BREAKING: Florida Senate passes ‘anti-riot’ bill, sends it to DeSantis to sign into law

Thank You, AV

April 16, 2021

Tallahassee — The Florida Senate on Thursday approved an “anti-riot” bill championed by Republican Gov. Ron DeSantis, sending it to him for signature into law over the objections of Democrats and civil rights groups who say the measure infringes on the fundamental First Amendment right to protest.

The hotly debated measure passed 23-17, largely along partisan lines.

The parts of the bill (HB 1 ) that most upset Democrats grant civil legal immunity to people who drive through protesters blocking a road; prevent people arrested for rioting or offenses committed during a riot from bailing out of jail until their first court appearance; and impose a six-month mandatory sentence for battery on a police officer during a riot.

DeSantis, when he unveiled the proposal, emphasized the need to prevent bail for rioters, so they aren’t able to rejoin the unrest.

During an emotional debate, Sen. Annette Taddeo, D-Miami, called the bill a “mail piece for reelection for a specific base who wants it. … We have to [instead] pass legislation for all Floridians.”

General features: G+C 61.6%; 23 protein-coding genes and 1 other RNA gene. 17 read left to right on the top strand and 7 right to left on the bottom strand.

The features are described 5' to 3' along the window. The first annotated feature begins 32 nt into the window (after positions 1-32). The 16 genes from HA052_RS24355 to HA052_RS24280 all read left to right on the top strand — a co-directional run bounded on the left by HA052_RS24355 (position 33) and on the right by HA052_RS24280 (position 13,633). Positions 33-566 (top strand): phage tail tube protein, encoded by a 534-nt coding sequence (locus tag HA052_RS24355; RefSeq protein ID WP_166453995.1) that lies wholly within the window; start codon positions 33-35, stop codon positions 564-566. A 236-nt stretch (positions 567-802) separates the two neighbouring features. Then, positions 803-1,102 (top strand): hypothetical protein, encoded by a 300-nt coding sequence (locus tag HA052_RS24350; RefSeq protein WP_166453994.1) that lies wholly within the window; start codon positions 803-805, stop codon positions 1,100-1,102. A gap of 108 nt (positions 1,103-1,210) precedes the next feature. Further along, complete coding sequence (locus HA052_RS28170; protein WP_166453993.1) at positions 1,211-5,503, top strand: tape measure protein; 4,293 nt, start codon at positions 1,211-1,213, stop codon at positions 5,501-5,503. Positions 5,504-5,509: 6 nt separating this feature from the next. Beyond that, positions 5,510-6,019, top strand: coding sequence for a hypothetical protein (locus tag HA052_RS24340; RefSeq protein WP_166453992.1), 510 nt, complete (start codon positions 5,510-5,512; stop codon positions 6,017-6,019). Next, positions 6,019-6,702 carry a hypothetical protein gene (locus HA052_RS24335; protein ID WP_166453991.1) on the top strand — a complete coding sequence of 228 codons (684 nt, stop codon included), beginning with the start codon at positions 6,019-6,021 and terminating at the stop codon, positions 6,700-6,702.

Sen. Gary Farmer, D-Fort Lauderdale, who read the First Amendment on the Senate floor, added, “We know the governor wants this piece of legislation. We don’t have to do everything the governor wants.”

But Sen. Kelli Stargel, R-Lakeland, said the bill wasn’t about politics, race or peaceful protests. Instead, it was meant to prevent riots that hurt or kill people and destroy property, she said.

“This bill is about preventing violence,” said Sen. Danny Burgess, R-Zephyrhills, sponsor of the Senate version of the measure.

Burgess and his fellow Republicans fended off 16 amendments from Democrats in a Wednesday session as they attempted to water down the bill.

Burgess was questioned by Sen. Janet Cruz, D-Tampa, about whether James Fields, a white supremacist who killed Heather Heyer during protests at Charlottesville, Va., in 2017, would have been granted civil immunity for her death under the bill.

Burgess noted the bill wouldn’t prevent criminal charges and the provision would only apply to people defending themselves from protesters, not those deliberately targeting them. Fields was convicted of murder and sentenced to life in prison in 2019.

“That person rammed a vehicle into those people to hurt them … he wasn’t defending himself,” Burgess said. “That is in no way protected in this bill.”

The bill passed the House 76-39 with Republicans in favor and Democrats opposed on March 26. It will become effective immediately when DeSantis signs it, which he said Thursday he would do.

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